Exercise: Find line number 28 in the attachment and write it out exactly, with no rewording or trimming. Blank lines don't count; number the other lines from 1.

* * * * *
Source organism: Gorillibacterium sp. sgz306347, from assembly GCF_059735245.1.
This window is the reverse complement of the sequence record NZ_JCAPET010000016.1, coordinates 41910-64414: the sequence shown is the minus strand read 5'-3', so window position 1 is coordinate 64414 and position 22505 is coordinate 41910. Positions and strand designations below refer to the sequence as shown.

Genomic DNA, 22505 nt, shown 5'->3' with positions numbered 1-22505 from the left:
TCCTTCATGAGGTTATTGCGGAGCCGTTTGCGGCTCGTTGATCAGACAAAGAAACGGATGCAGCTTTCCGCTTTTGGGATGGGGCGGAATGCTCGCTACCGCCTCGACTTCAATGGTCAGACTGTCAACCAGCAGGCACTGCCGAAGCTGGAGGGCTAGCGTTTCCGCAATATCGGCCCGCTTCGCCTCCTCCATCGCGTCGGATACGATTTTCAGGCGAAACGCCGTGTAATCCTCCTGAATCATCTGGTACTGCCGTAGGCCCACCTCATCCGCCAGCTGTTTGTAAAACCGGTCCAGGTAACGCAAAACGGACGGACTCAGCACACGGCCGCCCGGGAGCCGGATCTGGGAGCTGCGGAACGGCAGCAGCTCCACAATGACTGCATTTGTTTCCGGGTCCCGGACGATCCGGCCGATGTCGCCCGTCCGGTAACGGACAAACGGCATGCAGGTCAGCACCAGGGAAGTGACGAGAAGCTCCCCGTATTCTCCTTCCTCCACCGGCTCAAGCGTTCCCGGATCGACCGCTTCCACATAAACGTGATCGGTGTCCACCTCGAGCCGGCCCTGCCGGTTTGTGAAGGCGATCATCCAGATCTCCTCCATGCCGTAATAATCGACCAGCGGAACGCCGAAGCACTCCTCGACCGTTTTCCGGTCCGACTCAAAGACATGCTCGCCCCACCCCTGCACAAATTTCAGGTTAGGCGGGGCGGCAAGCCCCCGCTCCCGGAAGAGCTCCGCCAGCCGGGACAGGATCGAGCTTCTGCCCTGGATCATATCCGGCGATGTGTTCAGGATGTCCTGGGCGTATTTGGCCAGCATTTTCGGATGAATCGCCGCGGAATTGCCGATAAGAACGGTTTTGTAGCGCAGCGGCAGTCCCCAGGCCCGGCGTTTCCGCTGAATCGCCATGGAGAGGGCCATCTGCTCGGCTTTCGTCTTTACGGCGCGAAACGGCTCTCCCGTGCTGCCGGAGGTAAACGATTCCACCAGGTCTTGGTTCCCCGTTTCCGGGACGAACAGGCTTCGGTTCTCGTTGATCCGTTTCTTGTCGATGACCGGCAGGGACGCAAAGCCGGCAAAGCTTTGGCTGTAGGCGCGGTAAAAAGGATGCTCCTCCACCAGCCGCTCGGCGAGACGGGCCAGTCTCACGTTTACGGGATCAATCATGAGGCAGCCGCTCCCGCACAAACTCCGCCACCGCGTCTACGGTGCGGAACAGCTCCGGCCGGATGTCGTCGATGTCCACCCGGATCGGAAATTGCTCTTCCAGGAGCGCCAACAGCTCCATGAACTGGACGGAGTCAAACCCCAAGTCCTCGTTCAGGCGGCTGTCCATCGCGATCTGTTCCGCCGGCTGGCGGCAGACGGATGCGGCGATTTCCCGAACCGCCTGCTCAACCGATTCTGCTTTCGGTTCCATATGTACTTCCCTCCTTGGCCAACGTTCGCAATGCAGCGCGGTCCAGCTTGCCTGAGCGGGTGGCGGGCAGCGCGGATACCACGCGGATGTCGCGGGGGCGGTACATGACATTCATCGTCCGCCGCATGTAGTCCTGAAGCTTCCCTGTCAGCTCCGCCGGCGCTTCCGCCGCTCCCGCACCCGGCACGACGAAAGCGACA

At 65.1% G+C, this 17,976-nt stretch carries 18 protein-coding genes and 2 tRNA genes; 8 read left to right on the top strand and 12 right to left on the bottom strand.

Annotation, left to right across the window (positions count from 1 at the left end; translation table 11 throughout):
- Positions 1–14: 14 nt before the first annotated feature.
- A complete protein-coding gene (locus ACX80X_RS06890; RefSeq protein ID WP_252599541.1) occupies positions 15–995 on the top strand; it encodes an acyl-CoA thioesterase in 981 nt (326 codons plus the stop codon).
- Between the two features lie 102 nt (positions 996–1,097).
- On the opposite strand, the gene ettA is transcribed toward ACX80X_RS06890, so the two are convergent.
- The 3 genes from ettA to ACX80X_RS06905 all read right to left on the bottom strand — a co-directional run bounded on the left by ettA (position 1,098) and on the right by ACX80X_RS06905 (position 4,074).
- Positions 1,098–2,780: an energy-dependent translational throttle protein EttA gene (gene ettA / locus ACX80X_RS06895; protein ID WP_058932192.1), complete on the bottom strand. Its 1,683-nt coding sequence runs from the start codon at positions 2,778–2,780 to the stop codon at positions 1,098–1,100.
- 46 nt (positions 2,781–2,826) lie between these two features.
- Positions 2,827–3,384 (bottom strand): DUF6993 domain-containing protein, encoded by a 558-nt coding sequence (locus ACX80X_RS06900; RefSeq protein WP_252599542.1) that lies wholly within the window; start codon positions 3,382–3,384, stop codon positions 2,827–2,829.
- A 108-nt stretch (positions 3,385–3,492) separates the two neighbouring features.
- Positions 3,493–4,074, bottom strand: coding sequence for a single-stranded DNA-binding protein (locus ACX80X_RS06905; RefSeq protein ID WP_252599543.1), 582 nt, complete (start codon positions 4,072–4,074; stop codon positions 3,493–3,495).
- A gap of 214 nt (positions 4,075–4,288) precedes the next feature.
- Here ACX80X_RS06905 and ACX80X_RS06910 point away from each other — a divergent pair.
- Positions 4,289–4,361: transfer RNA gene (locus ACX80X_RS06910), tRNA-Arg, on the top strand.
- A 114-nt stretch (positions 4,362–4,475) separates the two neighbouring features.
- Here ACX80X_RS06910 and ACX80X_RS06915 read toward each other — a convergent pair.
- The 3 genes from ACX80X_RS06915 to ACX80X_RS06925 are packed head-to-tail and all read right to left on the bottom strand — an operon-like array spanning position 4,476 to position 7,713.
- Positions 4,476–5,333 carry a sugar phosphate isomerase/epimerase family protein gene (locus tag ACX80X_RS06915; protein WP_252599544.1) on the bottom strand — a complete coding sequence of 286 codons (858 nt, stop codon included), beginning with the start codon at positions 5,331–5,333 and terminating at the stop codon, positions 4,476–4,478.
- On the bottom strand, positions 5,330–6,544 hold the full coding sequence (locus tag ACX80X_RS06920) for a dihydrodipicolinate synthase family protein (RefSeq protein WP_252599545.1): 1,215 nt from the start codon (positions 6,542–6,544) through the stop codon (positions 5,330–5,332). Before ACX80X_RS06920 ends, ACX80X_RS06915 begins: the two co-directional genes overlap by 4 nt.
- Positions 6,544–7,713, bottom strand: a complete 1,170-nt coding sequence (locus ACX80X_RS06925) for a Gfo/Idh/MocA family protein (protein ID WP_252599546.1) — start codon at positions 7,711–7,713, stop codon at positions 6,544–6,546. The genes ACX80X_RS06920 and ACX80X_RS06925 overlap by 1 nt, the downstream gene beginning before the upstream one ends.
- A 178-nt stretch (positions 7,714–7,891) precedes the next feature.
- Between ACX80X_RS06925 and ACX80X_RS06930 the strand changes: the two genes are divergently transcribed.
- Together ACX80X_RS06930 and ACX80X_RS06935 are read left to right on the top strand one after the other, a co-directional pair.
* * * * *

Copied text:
- Together ACX80X_RS06930 and ACX80X_RS06935 are read left to right on the top strand one after the other, a co-directional pair.